Formative Years

Albert E. Moyer

in A Scientist's Voice in American Culture

Published by University of California Press

Published in print September 1992 | ISBN: 9780520076891
Published online May 2012 | e-ISBN: 9780520912137 | DOI:
Formative Years

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This chapter discusses Newcomb's intellectual meanderings in his younger years, and his first encounters with Joseph Henry and other practicing scientists. Newcomb was born in Wallace, Nova Scotia, in 1835. He tried his hand at mathematical and scientific writing by producing a paper titled “A New Demonstration of the Binomial Theorem.” Having visited Washington, D.C., and learned of the Smithsonian Institution, he sent his mathematical demonstration to no less a figure than Joseph Henry (1797–1878), Smithsonian secretary and laureate of American physical science. Newcomb sought Henry's advice on the merits of the paper and its suitability for publication. Henry, after asking the opinion of a colleague in mathematics, responded with both reserve and encouragement, and also advised young Newcomb to contact the U.S. Coast Survey about the possibility of obtaining a suitable technical job. Geophysicist Julius E. Hilgard helped Newcomb obtain the position of “computer” under the direction of astronomer Joseph Winlock at the Nautical Almanac Office in Cambridge, Massachusetts.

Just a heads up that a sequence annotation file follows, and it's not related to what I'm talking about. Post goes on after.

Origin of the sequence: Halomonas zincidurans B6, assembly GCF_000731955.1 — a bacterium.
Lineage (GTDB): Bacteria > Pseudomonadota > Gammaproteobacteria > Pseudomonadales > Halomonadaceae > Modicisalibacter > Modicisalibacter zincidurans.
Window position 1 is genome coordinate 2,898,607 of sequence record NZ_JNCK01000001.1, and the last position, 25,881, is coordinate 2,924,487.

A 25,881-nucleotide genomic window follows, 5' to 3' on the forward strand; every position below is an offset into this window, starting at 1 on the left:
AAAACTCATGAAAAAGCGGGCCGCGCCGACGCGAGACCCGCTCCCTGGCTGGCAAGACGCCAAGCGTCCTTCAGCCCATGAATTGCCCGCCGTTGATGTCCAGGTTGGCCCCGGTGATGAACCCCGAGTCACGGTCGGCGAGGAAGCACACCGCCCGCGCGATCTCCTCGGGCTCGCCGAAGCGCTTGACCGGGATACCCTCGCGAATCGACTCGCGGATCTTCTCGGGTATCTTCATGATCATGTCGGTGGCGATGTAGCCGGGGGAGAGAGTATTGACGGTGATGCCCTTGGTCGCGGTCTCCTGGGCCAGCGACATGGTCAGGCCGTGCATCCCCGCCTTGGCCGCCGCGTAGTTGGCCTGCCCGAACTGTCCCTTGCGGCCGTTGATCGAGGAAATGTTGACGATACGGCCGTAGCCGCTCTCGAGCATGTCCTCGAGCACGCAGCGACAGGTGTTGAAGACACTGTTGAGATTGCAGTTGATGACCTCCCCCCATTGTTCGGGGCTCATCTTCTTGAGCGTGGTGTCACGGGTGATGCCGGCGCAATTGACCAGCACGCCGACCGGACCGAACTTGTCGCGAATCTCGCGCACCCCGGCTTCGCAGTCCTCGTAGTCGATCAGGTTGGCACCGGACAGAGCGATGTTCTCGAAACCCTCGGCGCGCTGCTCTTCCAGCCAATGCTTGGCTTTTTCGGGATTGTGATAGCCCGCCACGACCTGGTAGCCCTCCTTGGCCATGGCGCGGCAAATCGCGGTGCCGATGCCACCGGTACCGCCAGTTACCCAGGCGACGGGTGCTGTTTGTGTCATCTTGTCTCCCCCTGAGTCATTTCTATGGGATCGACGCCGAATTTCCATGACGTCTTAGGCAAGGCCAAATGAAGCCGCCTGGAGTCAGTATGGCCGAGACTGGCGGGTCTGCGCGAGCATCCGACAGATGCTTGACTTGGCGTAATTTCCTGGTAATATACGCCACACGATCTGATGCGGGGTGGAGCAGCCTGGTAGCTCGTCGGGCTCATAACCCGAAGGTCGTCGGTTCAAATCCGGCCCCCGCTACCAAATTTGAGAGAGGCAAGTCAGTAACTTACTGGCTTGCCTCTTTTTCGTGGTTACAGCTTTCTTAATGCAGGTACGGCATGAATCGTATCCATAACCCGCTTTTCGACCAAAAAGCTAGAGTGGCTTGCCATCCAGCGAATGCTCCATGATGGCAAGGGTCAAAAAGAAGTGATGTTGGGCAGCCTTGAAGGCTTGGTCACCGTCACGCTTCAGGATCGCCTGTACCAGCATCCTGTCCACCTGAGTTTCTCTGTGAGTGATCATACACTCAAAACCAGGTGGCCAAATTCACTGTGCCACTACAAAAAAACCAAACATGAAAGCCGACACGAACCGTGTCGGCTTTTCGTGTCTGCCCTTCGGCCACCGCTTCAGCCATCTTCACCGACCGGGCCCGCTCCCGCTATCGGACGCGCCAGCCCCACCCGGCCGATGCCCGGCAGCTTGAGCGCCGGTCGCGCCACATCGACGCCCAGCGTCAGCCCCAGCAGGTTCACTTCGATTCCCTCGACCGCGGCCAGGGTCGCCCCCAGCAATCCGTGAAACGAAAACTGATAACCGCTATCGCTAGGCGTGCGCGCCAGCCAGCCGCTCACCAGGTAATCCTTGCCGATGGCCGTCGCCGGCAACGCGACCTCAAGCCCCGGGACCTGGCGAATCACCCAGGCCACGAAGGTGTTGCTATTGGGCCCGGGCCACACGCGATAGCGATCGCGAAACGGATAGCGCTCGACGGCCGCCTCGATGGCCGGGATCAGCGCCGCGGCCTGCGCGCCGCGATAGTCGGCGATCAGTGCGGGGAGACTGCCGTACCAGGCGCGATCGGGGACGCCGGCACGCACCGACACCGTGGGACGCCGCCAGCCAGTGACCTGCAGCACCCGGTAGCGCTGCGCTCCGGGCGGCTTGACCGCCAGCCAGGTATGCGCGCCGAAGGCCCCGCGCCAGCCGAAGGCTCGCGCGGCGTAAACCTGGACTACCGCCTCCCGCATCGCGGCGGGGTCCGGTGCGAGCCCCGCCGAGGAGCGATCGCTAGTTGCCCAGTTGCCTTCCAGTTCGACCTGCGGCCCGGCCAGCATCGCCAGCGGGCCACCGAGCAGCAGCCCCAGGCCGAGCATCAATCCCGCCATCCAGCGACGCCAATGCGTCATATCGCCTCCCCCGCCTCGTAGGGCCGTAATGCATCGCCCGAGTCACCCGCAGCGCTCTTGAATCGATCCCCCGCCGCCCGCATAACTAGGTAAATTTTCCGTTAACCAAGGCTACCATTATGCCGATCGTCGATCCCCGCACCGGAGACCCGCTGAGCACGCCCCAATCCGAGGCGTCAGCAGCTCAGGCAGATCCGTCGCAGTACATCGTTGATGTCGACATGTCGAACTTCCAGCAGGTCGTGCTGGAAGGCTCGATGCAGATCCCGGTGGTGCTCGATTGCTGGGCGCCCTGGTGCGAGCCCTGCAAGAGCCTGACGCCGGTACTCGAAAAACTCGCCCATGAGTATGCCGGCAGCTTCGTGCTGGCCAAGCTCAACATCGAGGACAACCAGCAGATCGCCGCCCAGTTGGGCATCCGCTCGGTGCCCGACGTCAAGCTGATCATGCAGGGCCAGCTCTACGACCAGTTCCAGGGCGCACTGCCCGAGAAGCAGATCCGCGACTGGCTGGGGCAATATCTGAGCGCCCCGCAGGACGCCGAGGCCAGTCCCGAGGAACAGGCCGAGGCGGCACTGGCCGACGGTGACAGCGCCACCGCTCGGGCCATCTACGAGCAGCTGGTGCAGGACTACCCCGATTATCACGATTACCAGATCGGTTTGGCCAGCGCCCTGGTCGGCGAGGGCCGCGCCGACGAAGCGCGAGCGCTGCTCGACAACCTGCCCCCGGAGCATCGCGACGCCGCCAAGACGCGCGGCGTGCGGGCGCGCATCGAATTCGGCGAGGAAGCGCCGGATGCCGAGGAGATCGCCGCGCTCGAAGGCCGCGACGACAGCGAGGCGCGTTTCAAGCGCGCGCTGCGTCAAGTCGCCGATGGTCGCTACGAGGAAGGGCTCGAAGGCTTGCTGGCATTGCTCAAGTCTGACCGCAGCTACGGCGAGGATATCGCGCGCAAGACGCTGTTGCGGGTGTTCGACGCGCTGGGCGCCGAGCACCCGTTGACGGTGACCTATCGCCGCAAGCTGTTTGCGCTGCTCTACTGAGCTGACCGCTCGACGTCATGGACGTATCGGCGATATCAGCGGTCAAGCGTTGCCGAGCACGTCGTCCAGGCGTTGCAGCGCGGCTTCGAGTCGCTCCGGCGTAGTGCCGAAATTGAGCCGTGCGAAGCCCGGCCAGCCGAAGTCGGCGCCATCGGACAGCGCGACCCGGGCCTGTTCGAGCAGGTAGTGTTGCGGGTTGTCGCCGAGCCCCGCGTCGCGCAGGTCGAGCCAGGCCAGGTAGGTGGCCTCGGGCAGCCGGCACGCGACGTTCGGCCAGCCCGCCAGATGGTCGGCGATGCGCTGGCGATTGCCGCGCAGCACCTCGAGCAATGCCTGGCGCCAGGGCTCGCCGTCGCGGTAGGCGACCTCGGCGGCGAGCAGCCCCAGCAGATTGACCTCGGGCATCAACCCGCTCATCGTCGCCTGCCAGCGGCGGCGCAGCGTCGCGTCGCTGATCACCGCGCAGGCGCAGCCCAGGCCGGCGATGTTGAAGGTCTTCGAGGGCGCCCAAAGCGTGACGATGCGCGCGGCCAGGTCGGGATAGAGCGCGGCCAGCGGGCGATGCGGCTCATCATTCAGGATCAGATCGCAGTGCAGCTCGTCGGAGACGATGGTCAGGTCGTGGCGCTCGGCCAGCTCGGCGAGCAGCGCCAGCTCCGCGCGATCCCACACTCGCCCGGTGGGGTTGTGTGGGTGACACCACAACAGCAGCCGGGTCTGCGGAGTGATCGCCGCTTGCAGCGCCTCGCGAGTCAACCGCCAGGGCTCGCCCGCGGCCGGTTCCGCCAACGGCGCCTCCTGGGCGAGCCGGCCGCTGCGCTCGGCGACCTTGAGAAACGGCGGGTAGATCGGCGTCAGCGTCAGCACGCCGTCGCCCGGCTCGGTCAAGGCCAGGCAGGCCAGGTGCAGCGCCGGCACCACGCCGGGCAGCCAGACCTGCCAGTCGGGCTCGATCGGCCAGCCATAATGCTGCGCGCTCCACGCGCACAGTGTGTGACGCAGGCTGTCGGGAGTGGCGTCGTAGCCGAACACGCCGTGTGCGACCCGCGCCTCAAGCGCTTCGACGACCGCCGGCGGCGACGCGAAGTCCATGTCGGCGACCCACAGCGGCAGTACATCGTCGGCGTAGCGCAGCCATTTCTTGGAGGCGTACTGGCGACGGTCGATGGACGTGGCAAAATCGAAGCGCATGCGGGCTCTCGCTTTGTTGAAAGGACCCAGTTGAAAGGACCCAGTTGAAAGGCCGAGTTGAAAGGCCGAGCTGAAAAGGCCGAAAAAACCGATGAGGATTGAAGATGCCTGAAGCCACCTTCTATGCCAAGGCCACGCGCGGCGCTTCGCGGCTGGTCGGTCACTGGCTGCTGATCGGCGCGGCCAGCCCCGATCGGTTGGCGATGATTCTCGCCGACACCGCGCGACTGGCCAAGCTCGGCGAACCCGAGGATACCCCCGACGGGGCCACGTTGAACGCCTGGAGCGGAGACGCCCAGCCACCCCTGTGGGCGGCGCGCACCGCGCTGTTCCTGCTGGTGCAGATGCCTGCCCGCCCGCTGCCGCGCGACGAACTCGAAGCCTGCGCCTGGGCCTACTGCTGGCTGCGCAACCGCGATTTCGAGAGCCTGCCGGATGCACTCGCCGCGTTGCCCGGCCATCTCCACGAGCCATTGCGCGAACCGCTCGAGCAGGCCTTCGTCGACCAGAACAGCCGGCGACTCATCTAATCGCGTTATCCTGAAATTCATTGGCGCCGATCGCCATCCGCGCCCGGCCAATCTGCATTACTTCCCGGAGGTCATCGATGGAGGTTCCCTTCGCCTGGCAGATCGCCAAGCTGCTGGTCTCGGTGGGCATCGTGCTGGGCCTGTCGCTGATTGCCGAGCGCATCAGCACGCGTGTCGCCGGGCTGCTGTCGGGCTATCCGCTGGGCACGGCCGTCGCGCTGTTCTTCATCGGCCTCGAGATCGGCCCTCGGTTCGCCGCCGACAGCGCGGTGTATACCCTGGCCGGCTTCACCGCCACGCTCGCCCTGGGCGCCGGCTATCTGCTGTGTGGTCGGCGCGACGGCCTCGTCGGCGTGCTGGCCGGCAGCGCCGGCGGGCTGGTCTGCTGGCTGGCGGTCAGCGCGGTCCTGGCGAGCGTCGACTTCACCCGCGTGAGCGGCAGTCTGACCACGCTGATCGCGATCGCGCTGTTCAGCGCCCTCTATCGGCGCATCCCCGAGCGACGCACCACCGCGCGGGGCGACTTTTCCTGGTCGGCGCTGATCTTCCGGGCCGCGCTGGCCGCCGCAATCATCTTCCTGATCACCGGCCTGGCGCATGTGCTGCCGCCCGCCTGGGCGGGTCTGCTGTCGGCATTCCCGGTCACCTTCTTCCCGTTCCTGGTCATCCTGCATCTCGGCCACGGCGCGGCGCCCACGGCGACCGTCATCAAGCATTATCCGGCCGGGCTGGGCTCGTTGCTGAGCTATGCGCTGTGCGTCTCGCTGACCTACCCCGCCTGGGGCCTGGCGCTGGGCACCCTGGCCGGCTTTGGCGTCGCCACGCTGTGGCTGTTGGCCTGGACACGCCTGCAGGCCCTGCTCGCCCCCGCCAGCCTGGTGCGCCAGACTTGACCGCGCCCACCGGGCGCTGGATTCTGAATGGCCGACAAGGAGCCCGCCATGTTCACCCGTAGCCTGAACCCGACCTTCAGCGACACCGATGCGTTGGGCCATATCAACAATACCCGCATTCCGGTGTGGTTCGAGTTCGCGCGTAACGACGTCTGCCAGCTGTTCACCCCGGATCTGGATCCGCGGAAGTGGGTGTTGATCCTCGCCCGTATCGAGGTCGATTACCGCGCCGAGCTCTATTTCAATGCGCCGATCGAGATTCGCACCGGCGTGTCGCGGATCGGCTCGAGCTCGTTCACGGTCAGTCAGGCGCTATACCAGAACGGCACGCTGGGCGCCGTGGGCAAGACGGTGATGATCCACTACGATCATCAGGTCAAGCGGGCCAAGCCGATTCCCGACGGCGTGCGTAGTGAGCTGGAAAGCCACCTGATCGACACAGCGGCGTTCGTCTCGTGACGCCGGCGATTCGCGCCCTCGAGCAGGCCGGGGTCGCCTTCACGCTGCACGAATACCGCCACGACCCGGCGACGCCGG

Keywords: Simon Newcomb; Joseph Henry; Julius E. Hilgard; Nautical Almanac Office

Chapter.  6803 words. 

Subjects: Anthropology

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